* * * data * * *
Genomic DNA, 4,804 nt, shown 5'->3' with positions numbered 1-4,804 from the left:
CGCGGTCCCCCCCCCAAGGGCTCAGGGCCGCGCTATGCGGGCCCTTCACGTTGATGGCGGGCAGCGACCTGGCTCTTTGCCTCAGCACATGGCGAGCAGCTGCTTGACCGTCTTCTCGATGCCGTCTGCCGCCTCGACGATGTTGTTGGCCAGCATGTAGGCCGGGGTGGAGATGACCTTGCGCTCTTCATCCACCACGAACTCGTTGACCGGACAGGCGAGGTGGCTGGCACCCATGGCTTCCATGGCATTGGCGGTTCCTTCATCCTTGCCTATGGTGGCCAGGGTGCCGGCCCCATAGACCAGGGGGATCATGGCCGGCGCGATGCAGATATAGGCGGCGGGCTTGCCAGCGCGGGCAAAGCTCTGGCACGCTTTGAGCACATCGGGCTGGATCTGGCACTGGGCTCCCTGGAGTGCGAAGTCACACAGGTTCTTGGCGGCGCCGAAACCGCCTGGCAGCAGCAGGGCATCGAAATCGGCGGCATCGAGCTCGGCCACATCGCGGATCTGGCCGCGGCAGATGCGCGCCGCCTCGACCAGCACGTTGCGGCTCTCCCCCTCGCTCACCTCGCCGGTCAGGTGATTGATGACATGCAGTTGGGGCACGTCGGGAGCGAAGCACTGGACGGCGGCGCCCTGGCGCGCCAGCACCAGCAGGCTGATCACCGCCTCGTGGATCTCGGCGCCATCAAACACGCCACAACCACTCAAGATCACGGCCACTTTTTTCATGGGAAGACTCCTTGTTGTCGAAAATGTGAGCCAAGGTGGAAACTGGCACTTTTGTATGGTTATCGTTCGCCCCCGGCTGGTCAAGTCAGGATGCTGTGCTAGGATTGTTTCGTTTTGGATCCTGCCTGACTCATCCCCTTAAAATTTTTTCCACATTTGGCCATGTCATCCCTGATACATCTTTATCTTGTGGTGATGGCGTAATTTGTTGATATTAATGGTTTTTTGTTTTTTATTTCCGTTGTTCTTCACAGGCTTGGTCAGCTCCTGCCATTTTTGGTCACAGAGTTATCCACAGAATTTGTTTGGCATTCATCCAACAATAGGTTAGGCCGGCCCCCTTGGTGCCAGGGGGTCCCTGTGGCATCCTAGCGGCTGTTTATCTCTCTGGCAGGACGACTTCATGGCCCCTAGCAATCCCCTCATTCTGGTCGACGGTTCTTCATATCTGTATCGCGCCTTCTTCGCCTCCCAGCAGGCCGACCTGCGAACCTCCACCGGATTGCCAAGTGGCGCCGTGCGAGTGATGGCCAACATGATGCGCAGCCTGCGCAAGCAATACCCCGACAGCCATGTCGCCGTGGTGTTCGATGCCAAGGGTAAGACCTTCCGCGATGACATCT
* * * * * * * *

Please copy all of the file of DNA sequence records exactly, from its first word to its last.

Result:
Genomic DNA, 4,804 nt, shown 5'->3' with positions numbered 1-4,804 from the left:
CGCGGTCCCCCCCCCAAGGGCTCAGGGCCGCGCTATGCGGGCCCTTCACGTTGATGGCGGGCAGCGACCTGGCTCTTTGCCTCAGCACATGGCGAGCAGCTGCTTGACCGTCTTCTCGATGCCGTCTGCCGCCTCGACGATGTTGTTGGCCAGCATGTAGGCCGGGGTGGAGATGACCTTGCGCTCTTCATCCACCACGAACTCGTTGACCGGACAGGCGAGGTGGCTGGCACCCATGGCTTCCATGGCATTGGCGGTTCCTTCATCCTTGCCTATGGTGGCCAGGGTGCCGGCCCCATAGACCAGGGGGATCATGGCCGGCGCGATGCAGATATAGGCGGCGGGCTTGCCAGCGCGGGCAAAGCTCTGGCACGCTTTGAGCACATCGGGCTGGATCTGGCACTGGGCTCCCTGGAGTGCGAAGTCACACAGGTTCTTGGCGGCGCCGAAACCGCCTGGCAGCAGCAGGGCATCGAAATCGGCGGCATCGAGCTCGGCCACATCGCGGATCTGGCCGCGGCAGATGCGCGCCGCCTCGACCAGCACGTTGCGGCTCTCCCCCTCGCTCACCTCGCCGGTCAGGTGATTGATGACATGCAGTTGGGGCACGTCGGGAGCGAAGCACTGGACGGCGGCGCCCTGGCGCGCCAGCACCAGCAGGCTGATCACCGCCTCGTGGATCTCGGCGCCATCAAACACGCCACAACCACTCAAGATCACGGCCACTTTTTTCATGGGAAGACTCCTTGTTGTCGAAAATGTGAGCCAAGGTGGAAACTGGCACTTTTGTATGGTTATCGTTCGCCCCCGGCTGGTCAAGTCAGGATGCTGTGCTAGGATTGTTTCGTTTTGGATCCTGCCTGACTCATCCCCTTAAAATTTTTTCCACATTTGGCCATGTCATCCCTGATACATCTTTATCTTGTGGTGATGGCGTAATTTGTTGATATTAATGGTTTTTTGTTTTTTATTTCCGTTGTTCTTCACAGGCTTGGTCAGCTCCTGCCATTTTTGGTCACAGAGTTATCCACAGAATTTGTTTGGCATTCATCCAACAATAGGTTAGGCCGGCCCCCTTGGTGCCAGGGGGTCCCTGTGGCATCCTAGCGGCTGTTTATCTCTCTGGCAGGACGACTTCATGGCCCCTAGCAATCCCCTCATTCTGGTCGACGGTTCTTCATATCTGTATCGCGCCTTCTTCGCCTCCCAGCAGGCCGACCTGCGAACCTCCACCGGATTGCCAAGTGGCGCCGTGCGAGTGATGGCCAACATGATGCGCAGCCTGCGCAAGCAATACCCCGACAGCCATGTCGCCGTGGTGTTCGATGCCAAGGGTAAGACCTTCCGCGATGACATCT